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From flying hundreds of metres over giant mines to stumbling onto bikes to visit garbage piles-turned-bird sanctuaries, our team at The Narwhal has reported from across Canada this year. Some stories were bleak — lingering contamination from spilled gas in Alberta to gutted environmental protections in Ontario. Others, however, were more hopeful, looking at Indigenous youth connecting with their culture and environment or a displaced First Nation finally returning home.
All these stories had one thing in common: a beautiful display of how we’re all intertwined with the natural world — with stunning photos, to say the least.
Here are some behind-the-scenes looks into our favourite stories of the year!
Seeing an open-pit mine site from the air was a wild ride. We were invited to join the Confederated Tribes of the Colville Reservation, American environmentalists and American journalists to get a bird’s-eye view of the Copper Mountain mine and its tailings dams in southern B.C. this fall.
I crammed in the very back of a small six-seater Cessna and our barely caffeinated crew took off just after sunrise. It was an amazing perspective to see how interconnected the ecosystems surrounding the mine are, how inconsequential an international border looks from the sky and how close people are living to the mine’s tailings dams.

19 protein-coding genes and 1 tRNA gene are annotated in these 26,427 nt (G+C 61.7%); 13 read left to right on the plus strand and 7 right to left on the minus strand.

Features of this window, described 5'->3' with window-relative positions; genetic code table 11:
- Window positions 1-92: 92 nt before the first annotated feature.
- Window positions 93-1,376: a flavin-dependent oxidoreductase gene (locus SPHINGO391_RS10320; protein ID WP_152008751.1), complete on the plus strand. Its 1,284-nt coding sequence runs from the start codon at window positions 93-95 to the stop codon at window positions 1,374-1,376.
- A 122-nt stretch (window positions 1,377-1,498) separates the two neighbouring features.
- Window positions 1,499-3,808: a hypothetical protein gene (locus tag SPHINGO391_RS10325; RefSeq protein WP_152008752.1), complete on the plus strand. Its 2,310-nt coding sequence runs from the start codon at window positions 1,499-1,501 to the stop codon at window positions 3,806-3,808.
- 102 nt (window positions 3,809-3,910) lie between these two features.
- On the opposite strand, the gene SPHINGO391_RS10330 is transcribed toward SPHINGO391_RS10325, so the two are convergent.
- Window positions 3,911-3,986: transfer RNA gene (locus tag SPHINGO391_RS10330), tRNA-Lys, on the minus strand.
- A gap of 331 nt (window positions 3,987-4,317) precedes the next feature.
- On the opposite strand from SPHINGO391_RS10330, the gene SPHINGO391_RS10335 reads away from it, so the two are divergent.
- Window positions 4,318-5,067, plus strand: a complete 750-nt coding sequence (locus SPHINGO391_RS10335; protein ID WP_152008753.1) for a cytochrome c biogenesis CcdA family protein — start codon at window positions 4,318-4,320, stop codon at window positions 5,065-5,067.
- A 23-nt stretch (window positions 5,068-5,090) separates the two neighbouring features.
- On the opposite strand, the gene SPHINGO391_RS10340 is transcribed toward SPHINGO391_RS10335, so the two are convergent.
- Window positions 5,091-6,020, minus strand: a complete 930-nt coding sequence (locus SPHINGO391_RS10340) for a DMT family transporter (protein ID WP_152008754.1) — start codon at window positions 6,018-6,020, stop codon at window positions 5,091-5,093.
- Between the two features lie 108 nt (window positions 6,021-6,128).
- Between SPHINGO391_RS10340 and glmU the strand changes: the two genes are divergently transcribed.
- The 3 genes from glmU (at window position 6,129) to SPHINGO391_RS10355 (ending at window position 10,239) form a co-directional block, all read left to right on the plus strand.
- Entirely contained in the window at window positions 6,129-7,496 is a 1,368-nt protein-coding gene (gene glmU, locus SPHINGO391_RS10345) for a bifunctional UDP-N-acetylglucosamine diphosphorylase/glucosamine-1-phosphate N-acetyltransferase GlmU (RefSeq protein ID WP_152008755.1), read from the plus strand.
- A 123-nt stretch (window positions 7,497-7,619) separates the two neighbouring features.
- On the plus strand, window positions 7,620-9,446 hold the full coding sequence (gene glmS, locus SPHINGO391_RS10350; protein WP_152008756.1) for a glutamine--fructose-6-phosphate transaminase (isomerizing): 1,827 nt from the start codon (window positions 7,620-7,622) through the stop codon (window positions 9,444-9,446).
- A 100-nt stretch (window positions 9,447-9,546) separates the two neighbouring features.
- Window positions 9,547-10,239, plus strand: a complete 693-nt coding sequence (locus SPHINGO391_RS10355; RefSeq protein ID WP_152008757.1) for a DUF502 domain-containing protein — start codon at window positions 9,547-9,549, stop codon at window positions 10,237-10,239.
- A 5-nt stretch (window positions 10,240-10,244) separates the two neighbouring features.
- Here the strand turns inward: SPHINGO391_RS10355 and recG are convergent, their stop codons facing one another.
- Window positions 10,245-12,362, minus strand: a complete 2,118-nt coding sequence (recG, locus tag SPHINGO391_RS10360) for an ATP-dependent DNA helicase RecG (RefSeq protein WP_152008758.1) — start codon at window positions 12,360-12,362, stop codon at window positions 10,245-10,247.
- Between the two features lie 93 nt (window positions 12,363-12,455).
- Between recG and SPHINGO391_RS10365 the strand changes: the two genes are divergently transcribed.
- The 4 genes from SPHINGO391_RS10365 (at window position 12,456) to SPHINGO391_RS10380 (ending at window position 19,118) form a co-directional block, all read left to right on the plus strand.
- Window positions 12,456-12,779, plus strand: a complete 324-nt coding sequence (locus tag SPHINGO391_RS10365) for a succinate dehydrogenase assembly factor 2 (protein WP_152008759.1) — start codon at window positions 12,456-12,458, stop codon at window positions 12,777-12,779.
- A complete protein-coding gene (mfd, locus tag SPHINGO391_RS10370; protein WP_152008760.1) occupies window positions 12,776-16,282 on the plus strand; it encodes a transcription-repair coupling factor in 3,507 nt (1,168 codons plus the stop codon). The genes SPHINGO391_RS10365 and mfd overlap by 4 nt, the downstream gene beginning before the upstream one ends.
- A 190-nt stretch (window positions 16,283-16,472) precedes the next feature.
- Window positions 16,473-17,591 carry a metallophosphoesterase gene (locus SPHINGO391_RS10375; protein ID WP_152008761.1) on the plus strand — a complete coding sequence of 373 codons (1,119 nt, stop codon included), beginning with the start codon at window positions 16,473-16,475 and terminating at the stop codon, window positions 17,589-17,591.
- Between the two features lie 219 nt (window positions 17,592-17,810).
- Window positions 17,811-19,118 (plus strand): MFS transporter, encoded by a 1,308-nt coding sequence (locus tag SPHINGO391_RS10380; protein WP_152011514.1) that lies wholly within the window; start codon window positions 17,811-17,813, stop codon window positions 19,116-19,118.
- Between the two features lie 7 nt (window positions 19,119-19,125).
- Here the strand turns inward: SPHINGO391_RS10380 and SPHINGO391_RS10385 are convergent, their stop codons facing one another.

As I was digesting everything we had seen, the reporter beside me was trying to keep what she had digested down. It was a bumpy, hot ride with little airflow and pretty tight seating.
At the smallest indication of possible air sickness, the pilot was quick to direct her to a bag and warned us, “If one of you gets sick, I’ll get sick too.” I spent the rest of our flight back trying not to imagine the pie-eating competition scene from the ’80s film Stand By Me.
I’m pleased to say we landed safely without any incidents, and a greater appreciation for on the ground reporting.
– Francesca Fionda, mining reporter
At the root of many of the stories we cover are Indigenous Peoples being displaced — whether it be for development of cities, extraction of resources or even national parks.
But at the heart of these stories is people retaining their connection, or returning home.
I love when our images really show all the beauty and deepness of that connection — and the photos of the Mamalilikulla returning home just blew me away.
The Mamalilikulla First Nation was displaced from their territory on the Pacific coast in the 20th century. But last year, they unilaterally declared an Indigenous Protected and Conserved Area at Gwaxdlala/Nalaxdlala (Lull Bay/Hoeya Sound). They invited me and photographer Taylor Roades to attend their community dedication event in May, and I felt so privileged to attend this significant day. Many of these people had never been to this part of their territory. And it was the first time in 100 years anyone had sung or danced there.
It was freezing — a wet, wet cold. Elected Chief Councillor John Powell picked up ponchos for everyone. There were strong winds and rain came down sideways. Everyone stood in muddy puddles, the branches swayed overhead. And everyone smiled and laughed. They shared seafood chowder and huddled under umbrellas. Powell, who is also a fashion designer, wore his crocodile leather dress shoes with his regalia. I was not the only one who was impressed by how comfortable he seemed in the cold.
At the heart of these stories is people coming home, and all of Taylor’s photos capture that deep connection beautifully.